Utopian and Dystopian Visions

Course Information
TitleΟυτοπικοί και Δυστοπικοί Οραματισμοί / Utopian and Dystopian Visions
CodeΛογ 530
SchoolEnglish Language and Literature
Cycle / Level2nd / Postgraduate
Teaching PeriodWinter/Spring
Course ID600003992


Registered students: 0
OrientationAttendance TypeSemesterYearECTS
Anglikés kai Amerikanikés SpoudésElective CoursesWinter/Spring-10

Class Information
Academic Year2016 – 2017
Class PeriodSpring
Class ID
Course Type 2016-2020
  • Scientific Area
Course Type 2011-2015
Specific Foundation / Core
Mode of Delivery
  • Face to face
Digital Course Content
The course is also offered to exchange programme students.
Language of Instruction
  • English (Instruction, Examination)
Learning Outcomes
Sufficient knowledge of the historical trajectory of the English and American literary utopian traditions. Sufficient knowledge of the historical and cultural contexts out of which the selected texts have emerged. Good understanding of the differences characterizing the utopian and dystopian visions of male and female writers (gender and/or race issues). Good understanding of the contribution of such narratives to social change.
General Competences
  • Work autonomously
  • Work in an interdisciplinary team
  • Appreciate diversity and multiculturality
  • Respect natural environment
  • Demonstrate social, professional and ethical commitment and sensitivity to gender issues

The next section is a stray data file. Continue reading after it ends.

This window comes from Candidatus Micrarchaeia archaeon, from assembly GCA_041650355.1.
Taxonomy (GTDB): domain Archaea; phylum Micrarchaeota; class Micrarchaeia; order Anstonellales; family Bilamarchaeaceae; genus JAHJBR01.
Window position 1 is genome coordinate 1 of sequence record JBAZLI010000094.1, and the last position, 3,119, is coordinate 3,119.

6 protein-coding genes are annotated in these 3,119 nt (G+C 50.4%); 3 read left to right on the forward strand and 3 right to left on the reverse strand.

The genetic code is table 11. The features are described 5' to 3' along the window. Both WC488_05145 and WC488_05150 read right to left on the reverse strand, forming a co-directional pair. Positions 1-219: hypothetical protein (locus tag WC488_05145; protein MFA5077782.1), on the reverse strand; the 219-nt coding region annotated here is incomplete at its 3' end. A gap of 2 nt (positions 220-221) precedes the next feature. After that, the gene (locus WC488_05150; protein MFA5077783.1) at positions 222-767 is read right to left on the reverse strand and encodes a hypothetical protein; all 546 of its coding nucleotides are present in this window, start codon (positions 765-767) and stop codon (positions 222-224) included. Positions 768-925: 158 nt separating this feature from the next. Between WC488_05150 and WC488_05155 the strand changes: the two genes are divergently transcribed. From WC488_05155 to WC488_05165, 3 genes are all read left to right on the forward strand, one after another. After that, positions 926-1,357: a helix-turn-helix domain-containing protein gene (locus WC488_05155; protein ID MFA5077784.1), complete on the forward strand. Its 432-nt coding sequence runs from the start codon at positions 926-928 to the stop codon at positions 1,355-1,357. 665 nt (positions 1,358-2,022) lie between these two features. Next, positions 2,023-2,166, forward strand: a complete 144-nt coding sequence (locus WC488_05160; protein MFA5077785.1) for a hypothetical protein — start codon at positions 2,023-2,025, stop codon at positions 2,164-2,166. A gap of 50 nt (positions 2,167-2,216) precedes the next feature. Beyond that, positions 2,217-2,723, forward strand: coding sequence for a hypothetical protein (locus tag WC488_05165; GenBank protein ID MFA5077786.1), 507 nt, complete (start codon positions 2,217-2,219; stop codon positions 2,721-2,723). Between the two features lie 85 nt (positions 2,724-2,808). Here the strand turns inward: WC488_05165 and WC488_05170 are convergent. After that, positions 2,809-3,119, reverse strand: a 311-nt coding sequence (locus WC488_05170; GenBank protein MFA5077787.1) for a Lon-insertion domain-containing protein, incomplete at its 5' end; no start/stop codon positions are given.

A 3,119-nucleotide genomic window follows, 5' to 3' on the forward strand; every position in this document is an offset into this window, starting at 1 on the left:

• Be critical and self-critical
  • Advance free, creative and causative thinking
Course Content (Syllabus)
The course focuses on utopian and dystopian (anti-utopian) visions in English and American literature. Besides providing a brief history of the literary utopian tradition, the course studies a range of texts written by English and American male and female writers during different historical periods and within different cultural contexts. It approaches the chosen texts from a critical perspective and tries to illuminate the historical, ideological, and political factors that have contributed to the construction of these narratives. It also explores their ideas about social and political regimes and examines their contribution to social thought and social change.
utopia, dystopia, English and American literature, political visions, social change
Educational Material Types
  • Multimedia
  • Book
Course Organization
Reading Assigment782.8
Written assigments1585.7
Student Assessment
participation in class discussions 10% of the final grade In-class oral report 10% of the final grade in-class test/exam 10% of the final grade Research paper 70% of the final grade
Student Assessment methods
  • Written Exam with Short Answer Questions (Summative)
  • Written Assignment (Summative)
Additional bibliography for study
Jane Donawerth and Carol Kolmerten. Utopian and Science Fiction: Worlds of Difference (1994). Nan Bowman Albinski. Women's Utopias in British and American Fiction (1988). Krishan Kumar. Utopia and Anti-Utopia in Modern Times (1987). Darby Lewes. Dream Revisionaries: Gender and Genre in Women's Utopian Fiction 1870-1920 (1995). Jean Pfaelzer. The Utopian Novel in America, 1886-1896 The Politics of Form (1988). Tom Moylan. Scraps of the Untainted Sky (2000). Tom Moylan. Demand the Impossible (1988). Raffaella Baccolini and Tom Moylan, eds. Dark Horizons (2003). Frances Bartkowski. Feminist Utopias (1989).
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